PAKISTAN: Cabinet refuses to revoke rule that mills make timely payment

Published: 02/14/2018, 7:59:23 AM

The cabinet has turned down a request to revoke the previous Pakistan Peoples Party government's step for timely payments to sugarcane growers and avoiding manipulation by the influential millers, according to Pakistan's Tribune newspaper.

The request had been made by the Ministry of Industries and Production in a summary which was taken up for review in the cabinet's meeting on January 31.

Cabinet members opposed the summary, insisting that the existing cane purchase receipt mechanism, which converts the receipt into bank cheque, would support documentation of the agriculture sector and safeguard the interest of growers. They suggested that the sponsoring division should carefully re-examine the proposal in relation to the role of federal government in the matter.

The summary came as a surprise for the cabinet members who noted that almost all key stakeholders including the Ministry of Finance, Ministry of National Food Security and Research, Federal Board of Revenue and State Bank of Pakistan had supported the mechanism that called for printing the sugarcane purchase price and quantity on the cash receipt.

Apart from these stakeholders, cane commissioners of Punjab, Khyber-Pakhtunkhwa and Sindh, Kisan Board - a representative body of farmers - and provincial governments had also endorsed the system.

During discussions, it was pointed out that the Ministry of Industries and Production had consulted all stakeholders, but the Law and Justice Division and the Pakistan Sugar Mills Association had serious reservations about the mechanism.

Consequently, the conversion of cane purchase receipts into cheques could not be agreed upon and implemented as per decision of the cabinet.

In February 2012, the cabinet had decided that the cane purchase receipts issued by the sugar millers would be converted into bank cheques. It was also agreed that the sugarcane purchase price and quantity would be printed on the receipts.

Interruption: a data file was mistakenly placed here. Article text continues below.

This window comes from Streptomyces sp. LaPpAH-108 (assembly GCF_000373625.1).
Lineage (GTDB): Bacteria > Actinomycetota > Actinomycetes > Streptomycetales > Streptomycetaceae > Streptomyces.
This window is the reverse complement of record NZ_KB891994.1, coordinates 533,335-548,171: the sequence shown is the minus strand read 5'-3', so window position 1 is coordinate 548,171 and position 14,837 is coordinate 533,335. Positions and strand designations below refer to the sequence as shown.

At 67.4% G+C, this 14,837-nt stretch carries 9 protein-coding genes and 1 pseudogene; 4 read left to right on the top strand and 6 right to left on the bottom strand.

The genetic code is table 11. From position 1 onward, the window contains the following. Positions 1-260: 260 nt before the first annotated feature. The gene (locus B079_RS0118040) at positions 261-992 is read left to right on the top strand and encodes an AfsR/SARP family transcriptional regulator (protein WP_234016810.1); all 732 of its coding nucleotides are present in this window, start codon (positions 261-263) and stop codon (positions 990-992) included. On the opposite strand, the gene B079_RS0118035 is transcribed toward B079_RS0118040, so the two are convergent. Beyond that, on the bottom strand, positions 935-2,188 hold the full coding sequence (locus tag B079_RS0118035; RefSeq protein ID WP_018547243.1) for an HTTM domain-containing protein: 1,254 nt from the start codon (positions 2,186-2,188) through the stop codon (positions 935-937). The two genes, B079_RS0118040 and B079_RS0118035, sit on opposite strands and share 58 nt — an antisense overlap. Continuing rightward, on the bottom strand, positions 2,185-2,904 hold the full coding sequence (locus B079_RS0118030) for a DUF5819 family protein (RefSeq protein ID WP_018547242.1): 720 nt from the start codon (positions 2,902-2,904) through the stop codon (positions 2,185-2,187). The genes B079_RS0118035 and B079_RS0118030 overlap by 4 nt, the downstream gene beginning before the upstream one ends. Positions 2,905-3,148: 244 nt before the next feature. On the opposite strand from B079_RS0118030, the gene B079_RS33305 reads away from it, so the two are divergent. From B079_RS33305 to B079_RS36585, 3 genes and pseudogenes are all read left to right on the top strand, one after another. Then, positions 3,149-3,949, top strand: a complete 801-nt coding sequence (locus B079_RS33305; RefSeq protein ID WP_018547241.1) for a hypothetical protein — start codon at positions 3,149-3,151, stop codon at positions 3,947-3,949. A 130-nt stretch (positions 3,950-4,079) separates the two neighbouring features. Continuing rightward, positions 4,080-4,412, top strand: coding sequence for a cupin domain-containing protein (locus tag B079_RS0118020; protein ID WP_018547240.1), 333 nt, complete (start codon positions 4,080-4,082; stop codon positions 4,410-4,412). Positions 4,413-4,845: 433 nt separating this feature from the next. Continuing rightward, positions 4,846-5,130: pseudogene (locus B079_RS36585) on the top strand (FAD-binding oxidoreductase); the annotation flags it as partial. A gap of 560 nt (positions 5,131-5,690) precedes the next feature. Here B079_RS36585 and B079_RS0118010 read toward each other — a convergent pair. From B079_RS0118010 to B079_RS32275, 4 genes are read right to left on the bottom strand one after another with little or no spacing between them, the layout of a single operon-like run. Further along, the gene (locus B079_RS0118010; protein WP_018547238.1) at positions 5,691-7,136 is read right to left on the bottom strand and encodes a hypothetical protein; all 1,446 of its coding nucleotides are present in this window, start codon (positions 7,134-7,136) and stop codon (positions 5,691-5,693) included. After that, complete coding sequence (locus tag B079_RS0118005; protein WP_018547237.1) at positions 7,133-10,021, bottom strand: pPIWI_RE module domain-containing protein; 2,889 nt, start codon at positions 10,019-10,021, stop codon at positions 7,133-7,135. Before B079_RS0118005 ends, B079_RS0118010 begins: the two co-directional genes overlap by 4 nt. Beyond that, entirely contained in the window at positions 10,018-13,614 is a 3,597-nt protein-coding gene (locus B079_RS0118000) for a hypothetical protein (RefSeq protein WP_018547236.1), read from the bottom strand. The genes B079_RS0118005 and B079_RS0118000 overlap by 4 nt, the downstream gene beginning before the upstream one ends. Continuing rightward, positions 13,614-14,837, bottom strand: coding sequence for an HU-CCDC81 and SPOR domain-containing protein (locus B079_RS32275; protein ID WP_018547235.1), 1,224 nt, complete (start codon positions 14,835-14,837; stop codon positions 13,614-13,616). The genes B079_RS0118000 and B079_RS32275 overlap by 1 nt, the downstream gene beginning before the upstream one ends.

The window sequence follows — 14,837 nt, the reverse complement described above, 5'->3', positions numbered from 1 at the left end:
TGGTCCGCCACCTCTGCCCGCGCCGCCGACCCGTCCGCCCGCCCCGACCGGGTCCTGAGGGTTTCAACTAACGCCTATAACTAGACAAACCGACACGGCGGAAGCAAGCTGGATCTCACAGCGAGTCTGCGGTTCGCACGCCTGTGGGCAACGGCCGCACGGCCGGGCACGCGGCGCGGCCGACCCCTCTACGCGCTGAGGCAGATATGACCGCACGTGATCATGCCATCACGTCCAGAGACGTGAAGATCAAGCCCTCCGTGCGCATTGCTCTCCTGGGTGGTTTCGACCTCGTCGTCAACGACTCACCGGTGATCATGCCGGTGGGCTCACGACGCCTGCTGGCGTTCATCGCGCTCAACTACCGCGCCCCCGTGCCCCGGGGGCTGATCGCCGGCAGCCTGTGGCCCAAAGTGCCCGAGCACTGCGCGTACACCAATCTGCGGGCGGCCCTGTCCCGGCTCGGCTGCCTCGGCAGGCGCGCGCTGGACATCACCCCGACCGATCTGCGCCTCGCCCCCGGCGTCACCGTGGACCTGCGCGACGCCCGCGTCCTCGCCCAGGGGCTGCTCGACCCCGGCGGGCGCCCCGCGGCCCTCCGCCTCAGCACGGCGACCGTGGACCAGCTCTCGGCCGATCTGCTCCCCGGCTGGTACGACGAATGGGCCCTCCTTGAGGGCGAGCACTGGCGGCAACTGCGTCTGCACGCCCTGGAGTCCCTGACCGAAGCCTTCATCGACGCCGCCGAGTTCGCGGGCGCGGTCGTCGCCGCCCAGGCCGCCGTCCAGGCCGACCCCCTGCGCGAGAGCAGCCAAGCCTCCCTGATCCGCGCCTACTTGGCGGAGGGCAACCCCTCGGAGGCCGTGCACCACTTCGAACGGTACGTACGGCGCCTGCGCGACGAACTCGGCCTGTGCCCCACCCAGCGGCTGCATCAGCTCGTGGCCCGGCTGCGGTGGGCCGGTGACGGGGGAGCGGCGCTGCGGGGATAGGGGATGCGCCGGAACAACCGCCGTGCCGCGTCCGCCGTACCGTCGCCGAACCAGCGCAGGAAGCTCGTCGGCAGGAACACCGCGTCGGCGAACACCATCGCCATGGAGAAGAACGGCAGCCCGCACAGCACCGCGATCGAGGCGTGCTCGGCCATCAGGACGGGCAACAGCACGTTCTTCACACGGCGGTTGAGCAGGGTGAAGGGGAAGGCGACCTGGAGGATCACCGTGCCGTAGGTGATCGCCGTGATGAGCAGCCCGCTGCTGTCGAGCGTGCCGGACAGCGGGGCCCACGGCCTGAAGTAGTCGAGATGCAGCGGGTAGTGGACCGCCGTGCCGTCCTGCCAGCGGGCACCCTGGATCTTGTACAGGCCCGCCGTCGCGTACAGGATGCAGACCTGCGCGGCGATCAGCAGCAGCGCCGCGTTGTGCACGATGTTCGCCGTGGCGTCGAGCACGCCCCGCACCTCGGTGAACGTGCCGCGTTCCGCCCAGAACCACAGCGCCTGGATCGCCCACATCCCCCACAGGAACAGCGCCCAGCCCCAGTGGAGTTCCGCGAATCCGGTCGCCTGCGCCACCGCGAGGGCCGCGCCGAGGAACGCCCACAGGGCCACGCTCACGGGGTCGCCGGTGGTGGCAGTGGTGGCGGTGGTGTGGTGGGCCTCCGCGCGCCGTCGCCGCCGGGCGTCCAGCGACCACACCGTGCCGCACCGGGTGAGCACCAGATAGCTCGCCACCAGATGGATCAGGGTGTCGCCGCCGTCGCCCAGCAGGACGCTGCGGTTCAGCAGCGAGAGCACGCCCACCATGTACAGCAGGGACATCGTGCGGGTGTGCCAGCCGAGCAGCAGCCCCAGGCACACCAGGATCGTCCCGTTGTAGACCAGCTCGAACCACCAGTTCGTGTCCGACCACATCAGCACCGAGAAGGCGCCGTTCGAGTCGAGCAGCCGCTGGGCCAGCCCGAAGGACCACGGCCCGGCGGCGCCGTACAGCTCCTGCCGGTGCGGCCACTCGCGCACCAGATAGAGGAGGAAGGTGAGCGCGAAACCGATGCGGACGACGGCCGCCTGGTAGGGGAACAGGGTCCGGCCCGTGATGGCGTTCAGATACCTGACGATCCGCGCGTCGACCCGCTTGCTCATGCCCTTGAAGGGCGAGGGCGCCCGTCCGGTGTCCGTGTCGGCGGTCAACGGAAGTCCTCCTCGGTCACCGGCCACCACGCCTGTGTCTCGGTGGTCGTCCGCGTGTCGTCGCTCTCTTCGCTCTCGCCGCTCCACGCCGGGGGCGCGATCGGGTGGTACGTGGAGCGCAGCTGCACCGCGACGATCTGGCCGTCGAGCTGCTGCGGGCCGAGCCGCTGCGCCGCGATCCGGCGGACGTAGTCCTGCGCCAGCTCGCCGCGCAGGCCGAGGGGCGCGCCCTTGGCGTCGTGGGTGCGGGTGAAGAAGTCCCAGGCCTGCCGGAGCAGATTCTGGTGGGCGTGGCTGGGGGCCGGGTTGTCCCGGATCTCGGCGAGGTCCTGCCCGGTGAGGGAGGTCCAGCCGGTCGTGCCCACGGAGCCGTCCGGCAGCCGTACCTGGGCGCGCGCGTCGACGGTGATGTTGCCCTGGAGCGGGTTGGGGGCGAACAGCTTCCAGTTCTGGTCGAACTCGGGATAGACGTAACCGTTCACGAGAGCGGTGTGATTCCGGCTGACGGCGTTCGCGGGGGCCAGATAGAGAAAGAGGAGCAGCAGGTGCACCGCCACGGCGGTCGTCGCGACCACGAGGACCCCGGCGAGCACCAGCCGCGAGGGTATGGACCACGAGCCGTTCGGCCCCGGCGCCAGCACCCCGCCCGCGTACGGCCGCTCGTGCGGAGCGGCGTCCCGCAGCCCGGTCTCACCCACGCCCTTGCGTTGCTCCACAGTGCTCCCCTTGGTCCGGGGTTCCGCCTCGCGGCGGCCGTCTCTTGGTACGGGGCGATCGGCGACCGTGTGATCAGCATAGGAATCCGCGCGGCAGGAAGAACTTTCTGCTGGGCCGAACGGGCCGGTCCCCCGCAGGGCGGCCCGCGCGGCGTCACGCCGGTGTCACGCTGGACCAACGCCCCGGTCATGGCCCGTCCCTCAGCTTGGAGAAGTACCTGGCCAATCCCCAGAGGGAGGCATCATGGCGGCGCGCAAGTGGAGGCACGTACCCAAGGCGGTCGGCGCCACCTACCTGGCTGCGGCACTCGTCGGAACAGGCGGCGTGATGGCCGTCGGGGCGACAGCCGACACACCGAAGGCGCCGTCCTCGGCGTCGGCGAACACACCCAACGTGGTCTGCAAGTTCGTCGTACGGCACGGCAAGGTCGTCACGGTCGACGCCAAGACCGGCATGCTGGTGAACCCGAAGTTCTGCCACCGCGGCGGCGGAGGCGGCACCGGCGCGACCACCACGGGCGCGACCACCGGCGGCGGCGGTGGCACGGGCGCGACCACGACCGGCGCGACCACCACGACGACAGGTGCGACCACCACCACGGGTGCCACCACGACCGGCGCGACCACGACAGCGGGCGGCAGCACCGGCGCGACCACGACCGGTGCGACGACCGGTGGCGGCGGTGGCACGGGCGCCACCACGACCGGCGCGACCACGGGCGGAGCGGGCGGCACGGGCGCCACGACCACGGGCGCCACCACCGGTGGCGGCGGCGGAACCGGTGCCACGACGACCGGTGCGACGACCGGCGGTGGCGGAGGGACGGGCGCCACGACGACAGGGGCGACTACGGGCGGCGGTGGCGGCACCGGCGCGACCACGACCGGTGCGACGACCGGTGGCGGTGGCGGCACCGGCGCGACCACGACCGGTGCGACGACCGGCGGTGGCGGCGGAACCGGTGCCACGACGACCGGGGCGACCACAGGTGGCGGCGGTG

However, in November 2013, the sugar barons attempted to get the decision withdrawn following opposition from the Law Division.

The Cabinet Division resisted the move as in terms of Rule 24 of the Rules of Business 1973 the cabinet's decisions should be implemented in letter and spirit.

But the PML-N government did not implement the system, instead it doled out billions of rupees to the sugar millers on account of export subsidy.

The Economic Coordination Committee of the cabinet, in its meeting held in December last year, approved a minimum additional benefit of PKR15 billion (US$135.2 million) for the millers through purchase of 300,000 tonnes from their surplus stock.

Total hit to the public exchequer, both federal and provincial, would be at least PKR20.4 billion due to the cost of subsidy on sugar exports. This was in addition to the benefit of PKR30 billion that the millers would get by claiming PKR20 per kg in subsidy on the export of 1.5 million tonnes.

Farmers have been left at the mercy of the millers who earlier refused to buy sugarcane during the current season. Even the apex court had to intervene to resolve the matter.

Now, according to the farmers, the millers are paying for less than the actual weight of sugarcane as well as lower-than-set prices. Farmers say many of them are getting PKR140 per 40 kg of sugarcane, far lower than the support price of PKR180 per 40 kg.